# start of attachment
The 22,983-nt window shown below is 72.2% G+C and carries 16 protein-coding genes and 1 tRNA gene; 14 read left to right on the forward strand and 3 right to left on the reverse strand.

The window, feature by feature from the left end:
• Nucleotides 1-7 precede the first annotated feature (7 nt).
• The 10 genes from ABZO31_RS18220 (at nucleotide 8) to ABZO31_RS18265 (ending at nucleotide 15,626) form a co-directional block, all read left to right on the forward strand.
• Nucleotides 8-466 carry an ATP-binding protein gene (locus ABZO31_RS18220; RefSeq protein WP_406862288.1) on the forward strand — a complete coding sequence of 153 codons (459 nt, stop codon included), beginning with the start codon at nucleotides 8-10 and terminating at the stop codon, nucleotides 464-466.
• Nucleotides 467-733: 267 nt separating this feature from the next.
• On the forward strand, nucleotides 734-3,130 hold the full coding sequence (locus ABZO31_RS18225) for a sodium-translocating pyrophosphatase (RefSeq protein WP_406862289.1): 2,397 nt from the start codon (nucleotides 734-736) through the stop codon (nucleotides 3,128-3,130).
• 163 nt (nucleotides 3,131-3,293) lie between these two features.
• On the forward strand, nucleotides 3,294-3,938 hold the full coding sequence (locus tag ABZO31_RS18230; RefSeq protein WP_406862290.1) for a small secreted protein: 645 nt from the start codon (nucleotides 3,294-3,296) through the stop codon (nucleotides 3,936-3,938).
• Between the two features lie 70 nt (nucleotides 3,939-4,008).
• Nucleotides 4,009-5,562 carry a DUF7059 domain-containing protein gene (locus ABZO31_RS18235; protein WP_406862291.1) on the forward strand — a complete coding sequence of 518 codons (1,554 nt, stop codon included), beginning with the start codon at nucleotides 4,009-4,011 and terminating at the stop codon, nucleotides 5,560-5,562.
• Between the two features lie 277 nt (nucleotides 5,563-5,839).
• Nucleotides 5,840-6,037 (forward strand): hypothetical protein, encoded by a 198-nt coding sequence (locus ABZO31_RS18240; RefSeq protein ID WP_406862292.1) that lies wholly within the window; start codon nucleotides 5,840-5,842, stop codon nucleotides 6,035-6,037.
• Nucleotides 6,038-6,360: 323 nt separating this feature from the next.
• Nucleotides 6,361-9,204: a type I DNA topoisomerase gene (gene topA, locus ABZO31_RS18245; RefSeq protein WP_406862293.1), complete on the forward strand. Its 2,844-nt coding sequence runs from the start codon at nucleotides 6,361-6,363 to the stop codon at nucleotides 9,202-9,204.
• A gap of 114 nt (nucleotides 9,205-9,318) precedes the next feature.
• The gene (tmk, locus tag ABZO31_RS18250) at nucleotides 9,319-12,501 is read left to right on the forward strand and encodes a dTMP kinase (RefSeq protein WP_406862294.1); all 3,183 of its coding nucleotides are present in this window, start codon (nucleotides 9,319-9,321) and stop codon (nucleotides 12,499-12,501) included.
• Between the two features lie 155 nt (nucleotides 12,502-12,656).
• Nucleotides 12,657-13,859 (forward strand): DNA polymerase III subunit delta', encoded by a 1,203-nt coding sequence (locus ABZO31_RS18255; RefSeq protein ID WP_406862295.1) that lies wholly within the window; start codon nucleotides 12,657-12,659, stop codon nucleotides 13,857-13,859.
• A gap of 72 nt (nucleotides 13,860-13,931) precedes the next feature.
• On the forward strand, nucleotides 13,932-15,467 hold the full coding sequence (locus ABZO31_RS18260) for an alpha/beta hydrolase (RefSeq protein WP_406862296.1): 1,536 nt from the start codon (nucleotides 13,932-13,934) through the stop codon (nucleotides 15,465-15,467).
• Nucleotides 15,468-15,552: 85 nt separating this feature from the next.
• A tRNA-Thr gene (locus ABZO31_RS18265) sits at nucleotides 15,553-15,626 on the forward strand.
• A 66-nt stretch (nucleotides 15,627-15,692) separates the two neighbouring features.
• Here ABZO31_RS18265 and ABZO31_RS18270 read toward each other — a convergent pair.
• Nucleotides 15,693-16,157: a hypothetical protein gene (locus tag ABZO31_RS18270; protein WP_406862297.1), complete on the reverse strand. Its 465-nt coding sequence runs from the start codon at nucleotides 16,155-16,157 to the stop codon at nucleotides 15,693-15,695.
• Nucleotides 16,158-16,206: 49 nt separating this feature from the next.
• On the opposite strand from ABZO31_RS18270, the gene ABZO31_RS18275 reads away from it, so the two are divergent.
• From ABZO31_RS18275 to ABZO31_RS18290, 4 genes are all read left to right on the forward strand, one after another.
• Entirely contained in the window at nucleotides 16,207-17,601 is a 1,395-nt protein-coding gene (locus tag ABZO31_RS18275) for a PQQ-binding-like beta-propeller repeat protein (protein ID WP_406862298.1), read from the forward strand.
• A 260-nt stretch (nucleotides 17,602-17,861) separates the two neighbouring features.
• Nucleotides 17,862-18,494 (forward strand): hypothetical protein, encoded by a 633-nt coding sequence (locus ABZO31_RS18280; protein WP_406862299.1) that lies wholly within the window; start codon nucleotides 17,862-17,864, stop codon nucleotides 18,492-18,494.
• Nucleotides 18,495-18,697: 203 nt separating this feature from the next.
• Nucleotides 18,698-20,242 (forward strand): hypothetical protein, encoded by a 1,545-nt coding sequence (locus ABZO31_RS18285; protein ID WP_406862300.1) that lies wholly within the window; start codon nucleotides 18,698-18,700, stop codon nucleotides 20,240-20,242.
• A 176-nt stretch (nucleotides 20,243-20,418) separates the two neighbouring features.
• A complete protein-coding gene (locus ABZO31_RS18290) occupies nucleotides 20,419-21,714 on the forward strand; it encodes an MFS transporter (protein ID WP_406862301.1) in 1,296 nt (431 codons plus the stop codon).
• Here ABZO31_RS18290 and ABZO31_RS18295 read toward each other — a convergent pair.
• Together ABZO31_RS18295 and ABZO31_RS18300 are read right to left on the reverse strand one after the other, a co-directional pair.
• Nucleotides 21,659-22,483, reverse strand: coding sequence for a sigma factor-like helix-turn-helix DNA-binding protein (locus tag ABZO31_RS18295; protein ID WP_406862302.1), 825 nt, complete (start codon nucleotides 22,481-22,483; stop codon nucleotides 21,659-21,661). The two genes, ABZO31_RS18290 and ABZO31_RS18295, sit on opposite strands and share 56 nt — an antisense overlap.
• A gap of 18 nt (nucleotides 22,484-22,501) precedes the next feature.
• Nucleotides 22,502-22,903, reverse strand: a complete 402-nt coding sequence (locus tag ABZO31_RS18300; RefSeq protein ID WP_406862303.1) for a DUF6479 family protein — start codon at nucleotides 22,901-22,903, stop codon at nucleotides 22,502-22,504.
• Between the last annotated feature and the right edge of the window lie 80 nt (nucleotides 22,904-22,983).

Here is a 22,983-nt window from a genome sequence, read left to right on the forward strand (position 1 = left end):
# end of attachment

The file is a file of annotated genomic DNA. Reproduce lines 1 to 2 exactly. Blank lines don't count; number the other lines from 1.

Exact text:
The 22,983-nt window shown below is 72.2% G+C and carries 16 protein-coding genes and 1 tRNA gene; 14 read left to right on the forward strand and 3 right to left on the reverse strand.

The window, feature by feature from the left end: